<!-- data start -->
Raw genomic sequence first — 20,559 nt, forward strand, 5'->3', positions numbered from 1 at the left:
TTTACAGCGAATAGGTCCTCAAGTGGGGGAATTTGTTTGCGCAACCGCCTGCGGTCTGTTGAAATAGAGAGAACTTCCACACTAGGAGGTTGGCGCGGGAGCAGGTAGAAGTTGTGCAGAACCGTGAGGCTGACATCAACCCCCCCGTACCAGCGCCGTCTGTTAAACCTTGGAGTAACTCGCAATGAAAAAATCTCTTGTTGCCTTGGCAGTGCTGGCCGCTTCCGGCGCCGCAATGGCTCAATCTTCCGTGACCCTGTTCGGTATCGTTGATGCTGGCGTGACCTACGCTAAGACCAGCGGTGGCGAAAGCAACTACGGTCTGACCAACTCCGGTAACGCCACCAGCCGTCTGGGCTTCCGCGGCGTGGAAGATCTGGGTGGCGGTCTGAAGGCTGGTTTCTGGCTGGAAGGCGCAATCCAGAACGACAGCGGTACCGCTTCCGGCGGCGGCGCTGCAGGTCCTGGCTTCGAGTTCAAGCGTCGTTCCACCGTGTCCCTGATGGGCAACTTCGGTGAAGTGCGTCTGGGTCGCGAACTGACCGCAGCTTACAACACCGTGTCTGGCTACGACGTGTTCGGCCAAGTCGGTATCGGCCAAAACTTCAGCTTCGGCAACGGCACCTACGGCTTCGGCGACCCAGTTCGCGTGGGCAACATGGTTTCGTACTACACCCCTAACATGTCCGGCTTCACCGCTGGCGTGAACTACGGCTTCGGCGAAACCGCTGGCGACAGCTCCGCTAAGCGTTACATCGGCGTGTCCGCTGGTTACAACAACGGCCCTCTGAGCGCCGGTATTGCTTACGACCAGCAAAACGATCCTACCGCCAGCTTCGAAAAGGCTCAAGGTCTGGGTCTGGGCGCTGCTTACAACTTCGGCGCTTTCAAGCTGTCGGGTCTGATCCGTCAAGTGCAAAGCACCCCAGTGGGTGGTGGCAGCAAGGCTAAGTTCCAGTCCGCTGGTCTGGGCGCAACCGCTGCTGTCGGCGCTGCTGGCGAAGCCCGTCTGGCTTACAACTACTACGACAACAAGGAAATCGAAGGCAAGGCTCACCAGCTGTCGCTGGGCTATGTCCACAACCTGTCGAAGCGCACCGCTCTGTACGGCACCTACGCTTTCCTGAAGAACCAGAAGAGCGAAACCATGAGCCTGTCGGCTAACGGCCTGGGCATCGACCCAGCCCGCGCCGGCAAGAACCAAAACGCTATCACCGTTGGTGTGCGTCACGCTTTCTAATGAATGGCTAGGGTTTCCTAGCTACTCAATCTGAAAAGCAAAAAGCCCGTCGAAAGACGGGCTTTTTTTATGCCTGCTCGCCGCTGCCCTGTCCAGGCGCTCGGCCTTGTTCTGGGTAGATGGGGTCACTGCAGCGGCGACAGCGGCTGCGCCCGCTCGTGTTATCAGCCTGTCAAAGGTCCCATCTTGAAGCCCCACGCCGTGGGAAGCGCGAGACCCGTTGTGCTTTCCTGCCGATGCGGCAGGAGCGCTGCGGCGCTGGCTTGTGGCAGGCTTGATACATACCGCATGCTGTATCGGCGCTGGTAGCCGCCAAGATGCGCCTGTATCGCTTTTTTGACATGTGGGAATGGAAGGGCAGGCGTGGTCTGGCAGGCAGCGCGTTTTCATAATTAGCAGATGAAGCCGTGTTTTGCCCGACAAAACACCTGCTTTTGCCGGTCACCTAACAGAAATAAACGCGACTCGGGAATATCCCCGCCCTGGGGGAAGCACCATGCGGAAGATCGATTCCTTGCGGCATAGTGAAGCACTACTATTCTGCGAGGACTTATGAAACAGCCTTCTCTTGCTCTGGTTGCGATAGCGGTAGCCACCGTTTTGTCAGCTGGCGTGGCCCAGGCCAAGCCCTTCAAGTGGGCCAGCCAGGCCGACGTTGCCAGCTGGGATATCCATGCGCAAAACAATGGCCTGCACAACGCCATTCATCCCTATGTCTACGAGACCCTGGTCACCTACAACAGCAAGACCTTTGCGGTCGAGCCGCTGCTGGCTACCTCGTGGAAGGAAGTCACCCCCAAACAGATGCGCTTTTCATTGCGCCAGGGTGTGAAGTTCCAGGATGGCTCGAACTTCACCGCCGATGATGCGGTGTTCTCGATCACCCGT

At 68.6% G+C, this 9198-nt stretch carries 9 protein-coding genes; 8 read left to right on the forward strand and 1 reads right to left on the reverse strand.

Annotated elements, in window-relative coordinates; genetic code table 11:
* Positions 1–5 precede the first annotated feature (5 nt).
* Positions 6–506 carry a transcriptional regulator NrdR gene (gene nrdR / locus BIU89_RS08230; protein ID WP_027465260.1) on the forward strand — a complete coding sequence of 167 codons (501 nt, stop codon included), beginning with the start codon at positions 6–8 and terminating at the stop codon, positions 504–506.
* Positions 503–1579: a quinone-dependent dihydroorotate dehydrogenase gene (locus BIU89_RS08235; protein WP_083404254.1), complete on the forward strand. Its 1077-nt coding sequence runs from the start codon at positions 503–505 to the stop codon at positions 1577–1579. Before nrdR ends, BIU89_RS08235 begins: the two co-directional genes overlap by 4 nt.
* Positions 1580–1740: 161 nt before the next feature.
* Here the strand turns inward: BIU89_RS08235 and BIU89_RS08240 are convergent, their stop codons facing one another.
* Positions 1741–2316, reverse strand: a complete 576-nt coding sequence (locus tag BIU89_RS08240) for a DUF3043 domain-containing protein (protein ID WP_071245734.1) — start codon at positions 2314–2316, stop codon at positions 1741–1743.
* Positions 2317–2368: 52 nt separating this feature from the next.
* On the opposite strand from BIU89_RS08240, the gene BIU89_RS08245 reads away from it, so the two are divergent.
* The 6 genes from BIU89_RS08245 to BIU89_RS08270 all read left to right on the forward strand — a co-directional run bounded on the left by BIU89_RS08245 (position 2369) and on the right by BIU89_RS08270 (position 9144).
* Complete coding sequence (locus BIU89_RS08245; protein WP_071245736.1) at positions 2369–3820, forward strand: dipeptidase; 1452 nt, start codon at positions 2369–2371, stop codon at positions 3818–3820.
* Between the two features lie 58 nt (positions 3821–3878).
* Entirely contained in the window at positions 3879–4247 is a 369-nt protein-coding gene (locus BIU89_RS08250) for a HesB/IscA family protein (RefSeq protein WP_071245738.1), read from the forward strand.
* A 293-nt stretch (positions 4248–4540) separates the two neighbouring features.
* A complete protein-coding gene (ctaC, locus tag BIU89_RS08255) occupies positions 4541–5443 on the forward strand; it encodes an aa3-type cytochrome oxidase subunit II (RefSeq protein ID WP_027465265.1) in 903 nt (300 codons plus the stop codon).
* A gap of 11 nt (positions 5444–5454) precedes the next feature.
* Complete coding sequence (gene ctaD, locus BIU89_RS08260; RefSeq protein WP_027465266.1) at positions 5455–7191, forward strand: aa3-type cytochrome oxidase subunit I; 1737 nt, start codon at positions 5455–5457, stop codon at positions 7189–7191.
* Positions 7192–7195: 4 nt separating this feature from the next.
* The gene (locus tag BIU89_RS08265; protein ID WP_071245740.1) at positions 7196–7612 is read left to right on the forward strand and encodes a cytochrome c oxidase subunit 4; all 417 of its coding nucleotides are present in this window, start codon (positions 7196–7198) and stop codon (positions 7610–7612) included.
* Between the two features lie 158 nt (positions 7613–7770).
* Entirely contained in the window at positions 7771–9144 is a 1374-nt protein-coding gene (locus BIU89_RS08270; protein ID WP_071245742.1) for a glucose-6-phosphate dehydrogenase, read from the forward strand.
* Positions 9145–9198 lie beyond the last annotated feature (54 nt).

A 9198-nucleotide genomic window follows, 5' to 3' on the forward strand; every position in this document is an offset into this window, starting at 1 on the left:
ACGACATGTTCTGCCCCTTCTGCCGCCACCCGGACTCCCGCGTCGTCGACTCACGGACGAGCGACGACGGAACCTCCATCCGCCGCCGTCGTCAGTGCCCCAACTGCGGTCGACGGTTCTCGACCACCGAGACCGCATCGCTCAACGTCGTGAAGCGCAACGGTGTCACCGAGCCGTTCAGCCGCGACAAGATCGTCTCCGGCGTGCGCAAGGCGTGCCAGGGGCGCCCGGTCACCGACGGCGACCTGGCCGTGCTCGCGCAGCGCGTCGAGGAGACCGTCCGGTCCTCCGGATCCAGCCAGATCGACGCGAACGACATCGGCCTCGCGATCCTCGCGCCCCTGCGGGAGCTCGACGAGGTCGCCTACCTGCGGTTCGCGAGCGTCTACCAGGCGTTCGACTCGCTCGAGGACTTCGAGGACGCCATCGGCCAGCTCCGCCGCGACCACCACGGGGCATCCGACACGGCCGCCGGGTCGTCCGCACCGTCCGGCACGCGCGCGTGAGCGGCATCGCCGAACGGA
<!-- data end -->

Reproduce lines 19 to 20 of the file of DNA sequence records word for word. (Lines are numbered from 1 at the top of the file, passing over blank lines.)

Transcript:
* A gap of 11 nt (positions 5444–5454) precedes the next feature.
* Complete coding sequence (gene ctaD, locus BIU89_RS08260; RefSeq protein WP_027465266.1) at positions 5455–7191, forward strand: aa3-type cytochrome oxidase subunit I; 1737 nt, start codon at positions 5455–5457, stop codon at positions 7189–7191.